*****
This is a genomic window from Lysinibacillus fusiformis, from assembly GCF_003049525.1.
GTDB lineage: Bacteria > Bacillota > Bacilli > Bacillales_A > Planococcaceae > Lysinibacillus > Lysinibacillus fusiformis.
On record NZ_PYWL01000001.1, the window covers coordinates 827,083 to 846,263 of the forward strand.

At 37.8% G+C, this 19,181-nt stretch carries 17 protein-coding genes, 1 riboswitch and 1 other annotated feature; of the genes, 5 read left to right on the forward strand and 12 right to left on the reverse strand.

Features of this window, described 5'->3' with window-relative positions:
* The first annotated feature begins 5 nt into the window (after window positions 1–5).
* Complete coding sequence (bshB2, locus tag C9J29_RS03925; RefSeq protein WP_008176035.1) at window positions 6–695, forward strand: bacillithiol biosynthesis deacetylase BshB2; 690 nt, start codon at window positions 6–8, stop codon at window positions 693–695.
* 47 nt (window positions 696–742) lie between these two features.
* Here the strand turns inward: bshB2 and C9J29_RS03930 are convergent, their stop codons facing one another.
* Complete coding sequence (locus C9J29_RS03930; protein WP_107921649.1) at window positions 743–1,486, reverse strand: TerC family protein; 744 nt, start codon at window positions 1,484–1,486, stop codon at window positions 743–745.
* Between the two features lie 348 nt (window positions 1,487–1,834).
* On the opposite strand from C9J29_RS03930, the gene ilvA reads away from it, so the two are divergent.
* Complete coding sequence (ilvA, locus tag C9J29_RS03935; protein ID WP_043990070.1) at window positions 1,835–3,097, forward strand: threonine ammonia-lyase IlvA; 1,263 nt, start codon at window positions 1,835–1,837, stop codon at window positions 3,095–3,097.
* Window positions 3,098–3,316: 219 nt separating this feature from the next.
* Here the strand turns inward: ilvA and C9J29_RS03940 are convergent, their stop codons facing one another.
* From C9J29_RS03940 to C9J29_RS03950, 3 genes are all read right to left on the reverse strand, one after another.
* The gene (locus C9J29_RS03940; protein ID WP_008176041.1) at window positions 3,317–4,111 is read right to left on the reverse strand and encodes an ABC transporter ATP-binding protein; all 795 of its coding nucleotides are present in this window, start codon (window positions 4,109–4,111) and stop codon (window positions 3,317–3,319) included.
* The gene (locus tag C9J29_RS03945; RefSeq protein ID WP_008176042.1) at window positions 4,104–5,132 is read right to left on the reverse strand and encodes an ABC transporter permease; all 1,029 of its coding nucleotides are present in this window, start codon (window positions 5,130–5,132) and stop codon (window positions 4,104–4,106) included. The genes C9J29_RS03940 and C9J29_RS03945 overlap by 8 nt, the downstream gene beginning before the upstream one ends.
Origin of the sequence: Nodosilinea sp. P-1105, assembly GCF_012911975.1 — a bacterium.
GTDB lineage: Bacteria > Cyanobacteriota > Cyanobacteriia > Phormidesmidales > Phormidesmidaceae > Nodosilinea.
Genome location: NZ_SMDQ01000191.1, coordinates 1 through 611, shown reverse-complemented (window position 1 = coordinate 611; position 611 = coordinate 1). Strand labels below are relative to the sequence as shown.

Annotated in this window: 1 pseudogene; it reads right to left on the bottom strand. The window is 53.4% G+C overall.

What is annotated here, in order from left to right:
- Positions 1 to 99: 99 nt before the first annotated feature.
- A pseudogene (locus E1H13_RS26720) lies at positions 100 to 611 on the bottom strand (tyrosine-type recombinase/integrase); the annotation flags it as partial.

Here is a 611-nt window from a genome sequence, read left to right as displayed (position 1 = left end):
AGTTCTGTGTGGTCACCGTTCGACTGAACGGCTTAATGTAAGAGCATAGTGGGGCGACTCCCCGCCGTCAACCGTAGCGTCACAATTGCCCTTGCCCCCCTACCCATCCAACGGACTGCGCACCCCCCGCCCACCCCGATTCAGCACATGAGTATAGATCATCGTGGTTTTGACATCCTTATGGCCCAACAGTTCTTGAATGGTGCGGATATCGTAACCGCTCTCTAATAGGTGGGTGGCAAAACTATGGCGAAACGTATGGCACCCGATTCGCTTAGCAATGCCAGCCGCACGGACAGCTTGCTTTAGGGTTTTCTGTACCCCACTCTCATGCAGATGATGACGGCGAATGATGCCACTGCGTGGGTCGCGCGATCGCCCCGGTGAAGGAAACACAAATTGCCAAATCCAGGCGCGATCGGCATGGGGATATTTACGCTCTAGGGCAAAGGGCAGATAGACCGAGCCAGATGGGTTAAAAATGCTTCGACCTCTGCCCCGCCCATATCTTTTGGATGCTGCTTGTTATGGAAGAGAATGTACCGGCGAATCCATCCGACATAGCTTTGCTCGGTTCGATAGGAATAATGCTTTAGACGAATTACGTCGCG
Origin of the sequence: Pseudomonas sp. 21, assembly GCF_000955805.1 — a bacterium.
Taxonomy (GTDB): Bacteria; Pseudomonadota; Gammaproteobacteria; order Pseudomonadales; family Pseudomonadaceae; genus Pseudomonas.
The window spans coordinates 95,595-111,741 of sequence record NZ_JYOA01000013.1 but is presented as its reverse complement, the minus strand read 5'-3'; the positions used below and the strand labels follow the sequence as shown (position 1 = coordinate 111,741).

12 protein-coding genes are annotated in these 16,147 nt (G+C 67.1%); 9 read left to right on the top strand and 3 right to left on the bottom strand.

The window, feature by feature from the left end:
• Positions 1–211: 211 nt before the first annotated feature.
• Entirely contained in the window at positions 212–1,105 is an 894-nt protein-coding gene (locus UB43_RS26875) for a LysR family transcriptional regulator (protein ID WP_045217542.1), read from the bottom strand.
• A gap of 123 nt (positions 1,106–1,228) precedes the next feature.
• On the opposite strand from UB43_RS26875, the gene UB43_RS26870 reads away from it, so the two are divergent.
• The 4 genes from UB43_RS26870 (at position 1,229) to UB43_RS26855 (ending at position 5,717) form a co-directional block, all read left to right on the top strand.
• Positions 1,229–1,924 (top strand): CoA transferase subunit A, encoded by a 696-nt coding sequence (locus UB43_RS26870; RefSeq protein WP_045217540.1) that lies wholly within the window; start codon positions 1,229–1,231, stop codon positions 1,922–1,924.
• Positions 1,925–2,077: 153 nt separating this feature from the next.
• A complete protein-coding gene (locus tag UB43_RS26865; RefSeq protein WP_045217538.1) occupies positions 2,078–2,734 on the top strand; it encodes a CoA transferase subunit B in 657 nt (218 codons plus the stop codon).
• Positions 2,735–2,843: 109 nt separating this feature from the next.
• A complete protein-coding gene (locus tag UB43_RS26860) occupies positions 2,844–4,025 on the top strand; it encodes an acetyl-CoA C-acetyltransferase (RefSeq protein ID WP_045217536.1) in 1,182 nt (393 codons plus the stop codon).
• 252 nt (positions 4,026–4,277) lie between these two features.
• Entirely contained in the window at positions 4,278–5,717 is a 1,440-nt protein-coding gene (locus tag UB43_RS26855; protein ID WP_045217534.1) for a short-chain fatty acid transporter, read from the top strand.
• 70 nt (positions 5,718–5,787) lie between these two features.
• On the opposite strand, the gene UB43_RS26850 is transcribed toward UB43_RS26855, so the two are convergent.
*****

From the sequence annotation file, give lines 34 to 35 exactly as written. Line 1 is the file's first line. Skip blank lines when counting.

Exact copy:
• Entirely contained in the window at positions 212–1,105 is an 894-nt protein-coding gene (locus UB43_RS26875) for a LysR family transcriptional regulator (protein ID WP_045217542.1), read from the bottom strand.
• A gap of 123 nt (positions 1,106–1,228) precedes the next feature.